That’s why those darned jumping spiders are so popular. There’s nothing wrong with a jumping spider, but why can’t we also learn to love a nice spiky, bristly orbweaver? Or a quiet, demure, black cobweb spider? I guess I’ll just have to use Attulus as a gateway organism for now.

Comments

  1. Artor says

    Hey, I’m with you 100% PZ. Spiders are awesome, and most of them are beautiful. Even the ones that can rot holes in my flesh with their bite get gentle treatment from me, as long as they aren’t inside my living space. I wish they’d pick up after themselves though; they leave cobwebs in some hard-to-reach places.

  2. René says

    the more we have in common with others – or the more closely related we are – the more compassion we have for them.

    Wow. So much wrong with that. I might come back on that over the weekend (I’m expecting some vaccinated guests), but let me just say this, for now. If they look very much like me, it’s probably family, if they look somewhat different, they might be competitors. If they look like ‘normal people’, they might be compatriots. If they look like from another continent, ‘I’ might just hate them, they’re ugly. If they’re apes my folks (until very, very recently) just laughed at them, dressing them up in costumes.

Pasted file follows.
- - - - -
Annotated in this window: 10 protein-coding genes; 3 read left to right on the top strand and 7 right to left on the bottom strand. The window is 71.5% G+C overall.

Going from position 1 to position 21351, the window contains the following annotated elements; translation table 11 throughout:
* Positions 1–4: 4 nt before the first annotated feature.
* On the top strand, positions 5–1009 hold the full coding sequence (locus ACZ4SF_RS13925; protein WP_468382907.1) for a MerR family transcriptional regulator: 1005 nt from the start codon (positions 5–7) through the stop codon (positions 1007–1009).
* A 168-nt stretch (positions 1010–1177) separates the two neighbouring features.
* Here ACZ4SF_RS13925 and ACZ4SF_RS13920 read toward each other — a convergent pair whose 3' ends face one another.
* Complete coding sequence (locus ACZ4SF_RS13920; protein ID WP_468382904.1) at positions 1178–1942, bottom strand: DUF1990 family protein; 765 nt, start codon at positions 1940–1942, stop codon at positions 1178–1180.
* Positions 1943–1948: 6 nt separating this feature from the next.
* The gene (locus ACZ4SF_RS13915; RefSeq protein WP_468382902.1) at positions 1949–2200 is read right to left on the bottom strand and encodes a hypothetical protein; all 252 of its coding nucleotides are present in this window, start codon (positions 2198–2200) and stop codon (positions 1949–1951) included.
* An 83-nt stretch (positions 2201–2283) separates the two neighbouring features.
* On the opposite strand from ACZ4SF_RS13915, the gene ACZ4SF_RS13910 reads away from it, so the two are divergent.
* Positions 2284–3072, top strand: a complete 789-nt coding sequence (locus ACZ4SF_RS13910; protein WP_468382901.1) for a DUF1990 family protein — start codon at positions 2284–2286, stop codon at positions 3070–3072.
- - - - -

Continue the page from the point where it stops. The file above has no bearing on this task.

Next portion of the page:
Tomorrow, mkay?

  3. davidc1 says

    ” Pathological fear of things with eight legs”.
    I think that was the reason my dad hated pop and rock music .
    Part of the fear of spiders is that you tend to come across them suddenly ,sitting on the toilet ,lying in bed ,that sort of situation .
    On the other hand ,there are times when your mind is on other things and you couldn’t give a monkeys how big they are .
    I have posted before of the time when I was in Texas ,in a motel in Bay City .I felt over in the shower ,I was sitting on my bed trying not to cry with the pain .
    Out of the corner of my eye I saw a dirty great big Tarantula head out of the door ,I didn’t bat an eyelid .

    PS, my dad and things with eight legs ,most groups had Four members .HAHA.

  4. birgerjohansson says

    The webs collect dust and contain the remains of meals. This contributes significantly to the “ick” factor.

  5. JustaTech says

    Here in the Pacific North Wet it’s Second Spider Season (first spider season is in the spring, when they all hatch, second spider season is when they’re fattening up for winter/egg laying).